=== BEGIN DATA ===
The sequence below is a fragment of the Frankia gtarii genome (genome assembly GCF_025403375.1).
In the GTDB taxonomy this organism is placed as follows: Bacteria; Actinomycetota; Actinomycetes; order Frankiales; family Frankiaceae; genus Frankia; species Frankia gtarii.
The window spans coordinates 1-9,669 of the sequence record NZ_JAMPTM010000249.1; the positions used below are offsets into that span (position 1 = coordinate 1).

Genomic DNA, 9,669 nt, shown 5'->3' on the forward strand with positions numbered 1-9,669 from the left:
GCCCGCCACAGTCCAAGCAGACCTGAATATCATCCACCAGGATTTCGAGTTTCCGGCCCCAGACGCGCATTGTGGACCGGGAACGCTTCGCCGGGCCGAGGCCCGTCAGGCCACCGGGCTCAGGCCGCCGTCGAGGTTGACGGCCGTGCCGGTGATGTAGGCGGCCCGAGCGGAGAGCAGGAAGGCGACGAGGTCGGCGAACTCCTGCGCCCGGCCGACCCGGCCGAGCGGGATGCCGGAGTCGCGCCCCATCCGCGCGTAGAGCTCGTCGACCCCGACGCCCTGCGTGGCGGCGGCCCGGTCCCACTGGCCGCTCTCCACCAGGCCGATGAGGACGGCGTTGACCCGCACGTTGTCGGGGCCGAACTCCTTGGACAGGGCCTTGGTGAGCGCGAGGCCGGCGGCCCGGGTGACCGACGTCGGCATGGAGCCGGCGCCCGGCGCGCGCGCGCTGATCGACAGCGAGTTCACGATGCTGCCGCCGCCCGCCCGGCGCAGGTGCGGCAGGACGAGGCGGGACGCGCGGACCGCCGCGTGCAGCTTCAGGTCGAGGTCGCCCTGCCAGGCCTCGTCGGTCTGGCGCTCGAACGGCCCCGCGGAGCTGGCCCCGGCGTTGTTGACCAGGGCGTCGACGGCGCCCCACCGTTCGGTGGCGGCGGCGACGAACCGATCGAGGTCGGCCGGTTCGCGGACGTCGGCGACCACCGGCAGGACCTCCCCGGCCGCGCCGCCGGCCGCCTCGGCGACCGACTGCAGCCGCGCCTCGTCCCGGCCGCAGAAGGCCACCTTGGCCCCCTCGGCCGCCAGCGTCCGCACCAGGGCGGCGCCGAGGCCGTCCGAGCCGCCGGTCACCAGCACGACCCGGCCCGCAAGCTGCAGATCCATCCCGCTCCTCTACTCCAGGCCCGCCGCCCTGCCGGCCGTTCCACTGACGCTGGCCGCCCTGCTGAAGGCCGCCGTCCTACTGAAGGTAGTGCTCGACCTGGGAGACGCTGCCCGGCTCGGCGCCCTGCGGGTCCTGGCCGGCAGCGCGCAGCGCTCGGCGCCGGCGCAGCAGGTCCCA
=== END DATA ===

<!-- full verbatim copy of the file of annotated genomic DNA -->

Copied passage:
The sequence below is a fragment of the Frankia gtarii genome (genome assembly GCF_025403375.1).
In the GTDB taxonomy this organism is placed as follows: Bacteria; Actinomycetota; Actinomycetes; order Frankiales; family Frankiaceae; genus Frankia; species Frankia gtarii.
The window spans coordinates 1-9,669 of the sequence record NZ_JAMPTM010000249.1; the positions used below are offsets into that span (position 1 = coordinate 1).

Genomic DNA, 9,669 nt, shown 5'->3' on the forward strand with positions numbered 1-9,669 from the left:
GCCCGCCACAGTCCAAGCAGACCTGAATATCATCCACCAGGATTTCGAGTTTCCGGCCCCAGACGCGCATTGTGGACCGGGAACGCTTCGCCGGGCCGAGGCCCGTCAGGCCACCGGGCTCAGGCCGCCGTCGAGGTTGACGGCCGTGCCGGTGATGTAGGCGGCCCGAGCGGAGAGCAGGAAGGCGACGAGGTCGGCGAACTCCTGCGCCCGGCCGACCCGGCCGAGCGGGATGCCGGAGTCGCGCCCCATCCGCGCGTAGAGCTCGTCGACCCCGACGCCCTGCGTGGCGGCGGCCCGGTCCCACTGGCCGCTCTCCACCAGGCCGATGAGGACGGCGTTGACCCGCACGTTGTCGGGGCCGAACTCCTTGGACAGGGCCTTGGTGAGCGCGAGGCCGGCGGCCCGGGTGACCGACGTCGGCATGGAGCCGGCGCCCGGCGCGCGCGCGCTGATCGACAGCGAGTTCACGATGCTGCCGCCGCCCGCCCGGCGCAGGTGCGGCAGGACGAGGCGGGACGCGCGGACCGCCGCGTGCAGCTTCAGGTCGAGGTCGCCCTGCCAGGCCTCGTCGGTCTGGCGCTCGAACGGCCCCGCGGAGCTGGCCCCGGCGTTGTTGACCAGGGCGTCGACGGCGCCCCACCGTTCGGTGGCGGCGGCGACGAACCGATCGAGGTCGGCCGGTTCGCGGACGTCGGCGACCACCGGCAGGACCTCCCCGGCCGCGCCGCCGGCCGCCTCGGCGACCGACTGCAGCCGCGCCTCGTCCCGGCCGCAGAAGGCCACCTTGGCCCCCTCGGCCGCCAGCGTCCGCACCAGGGCGGCGCCGAGGCCGTCCGAGCCGCCGGTCACCAGCACGACCCGGCCCGCAAGCTGCAGATCCATCCCGCTCCTCTACTCCAGGCCCGCCGCCCTGCCGGCCGTTCCACTGACGCTGGCCGCCCTGCTGAAGGCCGCCGTCCTACTGAAGGTAGTGCTCGACCTGGGAGACGCTGCCCGGCTCGGCGCCCTGCGGGTCCTGGCCGGCAGCGCGCAGCGCTCGGCGCCGGCGCAGCAGGTCCCA